Perhaps it’s because I’ve grown up in South Africa, but mozzarella cheese has always been a firm pale yellow cheese that is grated onto pizza bases or on top of lasagna. It comes in a firm, solid block, often in a cylindrical shape. It melts beautifully and makes that long stretchy cheese when you cut a warm slice. It’s fairly neutral, taste wise, so it works well with spicy Italian dishes.
It was only on my first trip to Italy a few years ago that I was introduced to something also called mozzarella but it was so completely different that I’m amazed that the two products have the same name!
The most popular Italian version is known as mozzarella di bufala. (It’s made from the milk of water buffalo although mozzarella can be made from other types of milk.) It is white and soft and deliciously tender. It is packaged usually as a large individual ball floating in a briney liquid and it needs to be eaten as freshly as possible.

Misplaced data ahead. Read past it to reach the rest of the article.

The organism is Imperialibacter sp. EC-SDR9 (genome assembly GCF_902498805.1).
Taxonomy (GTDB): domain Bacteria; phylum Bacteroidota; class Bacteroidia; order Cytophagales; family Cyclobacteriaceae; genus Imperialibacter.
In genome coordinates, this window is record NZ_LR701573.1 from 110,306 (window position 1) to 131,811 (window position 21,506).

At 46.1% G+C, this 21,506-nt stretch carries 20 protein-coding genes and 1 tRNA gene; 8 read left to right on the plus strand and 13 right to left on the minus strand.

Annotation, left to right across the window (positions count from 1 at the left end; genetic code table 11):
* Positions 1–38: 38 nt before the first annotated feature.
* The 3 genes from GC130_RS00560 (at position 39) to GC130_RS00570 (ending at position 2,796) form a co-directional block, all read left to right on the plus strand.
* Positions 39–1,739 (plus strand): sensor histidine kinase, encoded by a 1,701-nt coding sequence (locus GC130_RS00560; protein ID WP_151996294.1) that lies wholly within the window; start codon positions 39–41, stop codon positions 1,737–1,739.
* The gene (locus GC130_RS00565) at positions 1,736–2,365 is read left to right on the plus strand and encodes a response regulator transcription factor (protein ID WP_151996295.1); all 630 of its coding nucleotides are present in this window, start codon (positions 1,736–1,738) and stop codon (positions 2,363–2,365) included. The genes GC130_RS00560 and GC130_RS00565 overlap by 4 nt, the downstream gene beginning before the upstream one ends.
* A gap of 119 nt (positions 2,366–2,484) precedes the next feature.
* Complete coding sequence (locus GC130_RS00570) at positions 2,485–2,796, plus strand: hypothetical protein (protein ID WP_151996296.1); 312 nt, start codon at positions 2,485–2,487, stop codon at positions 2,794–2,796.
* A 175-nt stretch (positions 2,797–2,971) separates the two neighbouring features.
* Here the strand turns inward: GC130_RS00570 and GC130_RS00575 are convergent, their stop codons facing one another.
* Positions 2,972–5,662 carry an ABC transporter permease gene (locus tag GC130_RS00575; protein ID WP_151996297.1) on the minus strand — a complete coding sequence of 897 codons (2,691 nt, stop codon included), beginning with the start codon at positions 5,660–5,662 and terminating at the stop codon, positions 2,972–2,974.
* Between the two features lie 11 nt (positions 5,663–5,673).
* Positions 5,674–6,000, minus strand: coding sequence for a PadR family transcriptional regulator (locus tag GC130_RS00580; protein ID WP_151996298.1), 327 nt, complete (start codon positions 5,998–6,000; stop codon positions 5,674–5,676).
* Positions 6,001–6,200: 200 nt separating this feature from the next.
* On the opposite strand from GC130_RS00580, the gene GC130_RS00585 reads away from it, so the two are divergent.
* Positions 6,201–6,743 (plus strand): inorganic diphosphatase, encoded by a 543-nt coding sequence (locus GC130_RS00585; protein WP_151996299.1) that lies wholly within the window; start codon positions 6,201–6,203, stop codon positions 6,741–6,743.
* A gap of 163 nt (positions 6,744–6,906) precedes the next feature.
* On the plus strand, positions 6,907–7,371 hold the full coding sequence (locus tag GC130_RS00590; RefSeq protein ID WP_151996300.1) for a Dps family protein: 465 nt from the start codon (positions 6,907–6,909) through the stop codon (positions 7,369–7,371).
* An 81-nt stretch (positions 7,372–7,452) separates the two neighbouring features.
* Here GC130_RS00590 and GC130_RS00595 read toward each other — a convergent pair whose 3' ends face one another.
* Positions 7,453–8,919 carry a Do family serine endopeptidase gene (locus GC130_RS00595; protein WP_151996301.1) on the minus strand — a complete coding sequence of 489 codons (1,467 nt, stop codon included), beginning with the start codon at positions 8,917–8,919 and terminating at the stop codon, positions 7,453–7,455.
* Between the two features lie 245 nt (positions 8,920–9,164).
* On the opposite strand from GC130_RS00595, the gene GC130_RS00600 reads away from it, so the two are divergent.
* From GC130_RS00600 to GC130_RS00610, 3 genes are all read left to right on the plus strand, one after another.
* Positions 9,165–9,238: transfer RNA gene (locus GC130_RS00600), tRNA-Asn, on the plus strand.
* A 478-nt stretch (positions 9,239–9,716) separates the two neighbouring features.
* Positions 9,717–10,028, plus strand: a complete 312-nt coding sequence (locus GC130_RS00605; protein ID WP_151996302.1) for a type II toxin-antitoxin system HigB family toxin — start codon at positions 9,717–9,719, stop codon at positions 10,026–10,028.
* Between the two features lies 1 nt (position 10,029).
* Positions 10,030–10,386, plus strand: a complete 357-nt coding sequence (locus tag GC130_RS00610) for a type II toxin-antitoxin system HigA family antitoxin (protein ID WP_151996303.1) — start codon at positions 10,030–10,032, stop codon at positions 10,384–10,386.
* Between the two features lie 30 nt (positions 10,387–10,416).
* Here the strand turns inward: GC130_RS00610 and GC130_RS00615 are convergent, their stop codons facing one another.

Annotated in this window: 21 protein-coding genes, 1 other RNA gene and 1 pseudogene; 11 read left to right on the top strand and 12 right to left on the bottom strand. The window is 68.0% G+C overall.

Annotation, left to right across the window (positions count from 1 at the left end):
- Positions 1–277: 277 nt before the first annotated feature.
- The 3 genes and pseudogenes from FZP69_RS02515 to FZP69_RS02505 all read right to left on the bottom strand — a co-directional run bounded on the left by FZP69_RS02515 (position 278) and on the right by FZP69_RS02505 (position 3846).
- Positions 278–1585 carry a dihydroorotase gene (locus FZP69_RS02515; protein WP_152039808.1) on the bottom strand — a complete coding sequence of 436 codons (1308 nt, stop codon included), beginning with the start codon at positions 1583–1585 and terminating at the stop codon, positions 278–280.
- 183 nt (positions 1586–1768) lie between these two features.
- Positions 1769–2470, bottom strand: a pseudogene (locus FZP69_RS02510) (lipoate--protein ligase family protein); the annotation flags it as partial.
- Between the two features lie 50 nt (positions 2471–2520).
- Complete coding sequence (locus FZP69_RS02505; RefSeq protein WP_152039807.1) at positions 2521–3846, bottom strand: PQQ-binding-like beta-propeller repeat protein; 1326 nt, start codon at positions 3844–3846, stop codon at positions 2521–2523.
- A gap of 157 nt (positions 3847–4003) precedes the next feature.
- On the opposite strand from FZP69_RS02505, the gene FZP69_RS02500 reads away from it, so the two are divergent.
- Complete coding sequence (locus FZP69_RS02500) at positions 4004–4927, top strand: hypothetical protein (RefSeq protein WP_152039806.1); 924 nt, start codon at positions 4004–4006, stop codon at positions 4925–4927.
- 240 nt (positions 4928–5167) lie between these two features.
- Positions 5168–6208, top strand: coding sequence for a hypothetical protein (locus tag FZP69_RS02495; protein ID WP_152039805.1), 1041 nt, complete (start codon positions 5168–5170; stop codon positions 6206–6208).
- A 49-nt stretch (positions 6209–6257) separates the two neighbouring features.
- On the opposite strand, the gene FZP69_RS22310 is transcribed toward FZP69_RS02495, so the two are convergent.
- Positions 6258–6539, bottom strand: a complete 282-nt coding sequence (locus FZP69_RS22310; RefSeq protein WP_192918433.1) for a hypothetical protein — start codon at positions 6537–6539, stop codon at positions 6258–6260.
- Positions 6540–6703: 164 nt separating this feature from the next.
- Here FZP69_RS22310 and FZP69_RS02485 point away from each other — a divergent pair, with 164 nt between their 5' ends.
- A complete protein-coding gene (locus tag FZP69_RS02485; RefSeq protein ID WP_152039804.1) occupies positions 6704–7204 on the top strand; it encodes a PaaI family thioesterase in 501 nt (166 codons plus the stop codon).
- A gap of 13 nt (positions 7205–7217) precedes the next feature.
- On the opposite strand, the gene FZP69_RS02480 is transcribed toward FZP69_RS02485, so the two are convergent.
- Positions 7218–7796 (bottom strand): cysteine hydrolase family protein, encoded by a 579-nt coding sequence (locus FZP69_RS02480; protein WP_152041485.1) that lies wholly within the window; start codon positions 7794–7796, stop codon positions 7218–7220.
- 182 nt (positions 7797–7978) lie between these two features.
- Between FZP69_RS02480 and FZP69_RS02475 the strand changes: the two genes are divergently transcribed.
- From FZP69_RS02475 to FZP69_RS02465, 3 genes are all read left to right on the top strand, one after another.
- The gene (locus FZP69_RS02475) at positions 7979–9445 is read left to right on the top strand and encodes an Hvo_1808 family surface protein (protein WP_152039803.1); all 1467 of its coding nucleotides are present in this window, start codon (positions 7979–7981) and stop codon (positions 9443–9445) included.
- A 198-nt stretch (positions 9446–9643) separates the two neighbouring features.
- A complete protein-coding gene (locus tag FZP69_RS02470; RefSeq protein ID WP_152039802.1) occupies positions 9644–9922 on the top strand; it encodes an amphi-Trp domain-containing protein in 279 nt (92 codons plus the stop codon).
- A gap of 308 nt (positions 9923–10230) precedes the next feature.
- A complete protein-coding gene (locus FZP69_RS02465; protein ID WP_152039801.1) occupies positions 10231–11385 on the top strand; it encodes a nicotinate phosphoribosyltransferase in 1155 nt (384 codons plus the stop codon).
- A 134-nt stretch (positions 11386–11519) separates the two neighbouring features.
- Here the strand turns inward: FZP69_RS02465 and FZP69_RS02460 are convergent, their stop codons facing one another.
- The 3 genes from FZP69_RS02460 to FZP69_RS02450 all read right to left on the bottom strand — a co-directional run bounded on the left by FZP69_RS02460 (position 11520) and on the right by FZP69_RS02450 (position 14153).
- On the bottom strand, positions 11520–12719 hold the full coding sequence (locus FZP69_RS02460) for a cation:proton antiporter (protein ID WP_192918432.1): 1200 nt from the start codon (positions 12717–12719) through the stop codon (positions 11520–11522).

I love that when you order a salad promising greens, tomatoes and mozzarella in Italy or France, you get this lovely light and fresh white cheese. But the most exciting of all was ordering a pizza slice in Rome, from a busy place on a narrow side street near the Trevi fountain. I was in food heaven! A crispy base with oozing melted creamy white mozzarella, flavoursome red tomatoes and a smattering of fresh basil leaves. It’s like the Italian flag on a plate
So simple, but sublime. A pizza dotted with softly melted, creamy bufala and tomato